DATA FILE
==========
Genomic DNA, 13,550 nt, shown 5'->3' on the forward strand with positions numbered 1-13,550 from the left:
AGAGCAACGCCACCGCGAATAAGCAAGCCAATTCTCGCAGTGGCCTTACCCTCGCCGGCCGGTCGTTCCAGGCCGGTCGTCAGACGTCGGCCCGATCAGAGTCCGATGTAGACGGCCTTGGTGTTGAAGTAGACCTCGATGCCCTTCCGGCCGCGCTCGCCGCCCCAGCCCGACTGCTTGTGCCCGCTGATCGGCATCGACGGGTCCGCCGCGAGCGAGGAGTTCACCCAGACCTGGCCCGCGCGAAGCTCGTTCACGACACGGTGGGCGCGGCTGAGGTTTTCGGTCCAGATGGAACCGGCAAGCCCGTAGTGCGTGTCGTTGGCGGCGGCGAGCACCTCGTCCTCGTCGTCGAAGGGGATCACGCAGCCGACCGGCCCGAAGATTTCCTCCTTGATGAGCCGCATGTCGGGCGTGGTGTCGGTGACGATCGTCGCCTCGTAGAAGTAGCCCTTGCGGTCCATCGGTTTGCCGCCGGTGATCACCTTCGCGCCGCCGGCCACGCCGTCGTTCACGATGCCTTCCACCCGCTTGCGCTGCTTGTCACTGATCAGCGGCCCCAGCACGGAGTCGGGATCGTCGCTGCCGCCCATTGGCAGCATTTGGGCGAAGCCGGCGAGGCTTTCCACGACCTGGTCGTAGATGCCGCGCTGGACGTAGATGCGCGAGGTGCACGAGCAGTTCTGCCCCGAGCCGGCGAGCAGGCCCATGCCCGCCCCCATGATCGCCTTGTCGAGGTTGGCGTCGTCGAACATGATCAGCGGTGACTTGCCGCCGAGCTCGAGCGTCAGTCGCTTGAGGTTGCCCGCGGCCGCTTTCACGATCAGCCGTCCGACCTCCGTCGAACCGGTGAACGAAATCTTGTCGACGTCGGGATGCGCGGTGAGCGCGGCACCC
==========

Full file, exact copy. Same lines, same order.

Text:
Genomic DNA, 13,550 nt, shown 5'->3' on the forward strand with positions numbered 1-13,550 from the left:
AGAGCAACGCCACCGCGAATAAGCAAGCCAATTCTCGCAGTGGCCTTACCCTCGCCGGCCGGTCGTTCCAGGCCGGTCGTCAGACGTCGGCCCGATCAGAGTCCGATGTAGACGGCCTTGGTGTTGAAGTAGACCTCGATGCCCTTCCGGCCGCGCTCGCCGCCCCAGCCCGACTGCTTGTGCCCGCTGATCGGCATCGACGGGTCCGCCGCGAGCGAGGAGTTCACCCAGACCTGGCCCGCGCGAAGCTCGTTCACGACACGGTGGGCGCGGCTGAGGTTTTCGGTCCAGATGGAACCGGCAAGCCCGTAGTGCGTGTCGTTGGCGGCGGCGAGCACCTCGTCCTCGTCGTCGAAGGGGATCACGCAGCCGACCGGCCCGAAGATTTCCTCCTTGATGAGCCGCATGTCGGGCGTGGTGTCGGTGACGATCGTCGCCTCGTAGAAGTAGCCCTTGCGGTCCATCGGTTTGCCGCCGGTGATCACCTTCGCGCCGCCGGCCACGCCGTCGTTCACGATGCCTTCCACCCGCTTGCGCTGCTTGTCACTGATCAGCGGCCCCAGCACGGAGTCGGGATCGTCGCTGCCGCCCATTGGCAGCATTTGGGCGAAGCCGGCGAGGCTTTCCACGACCTGGTCGTAGATGCCGCGCTGGACGTAGATGCGCGAGGTGCACGAGCAGTTCTGCCCCGAGCCGGCGAGCAGGCCCATGCCCGCCCCCATGATCGCCTTGTCGAGGTTGGCGTCGTCGAACATGATCAGCGGTGACTTGCCGCCGAGCTCGAGCGTCAGTCGCTTGAGGTTGCCCGCGGCCGCTTTCACGATCAGCCGTCCGACCTCCGTCGAACCGGTGAACGAAATCTTGTCGACGTCGGGATGCGCGGTGAGCGCGGCACCC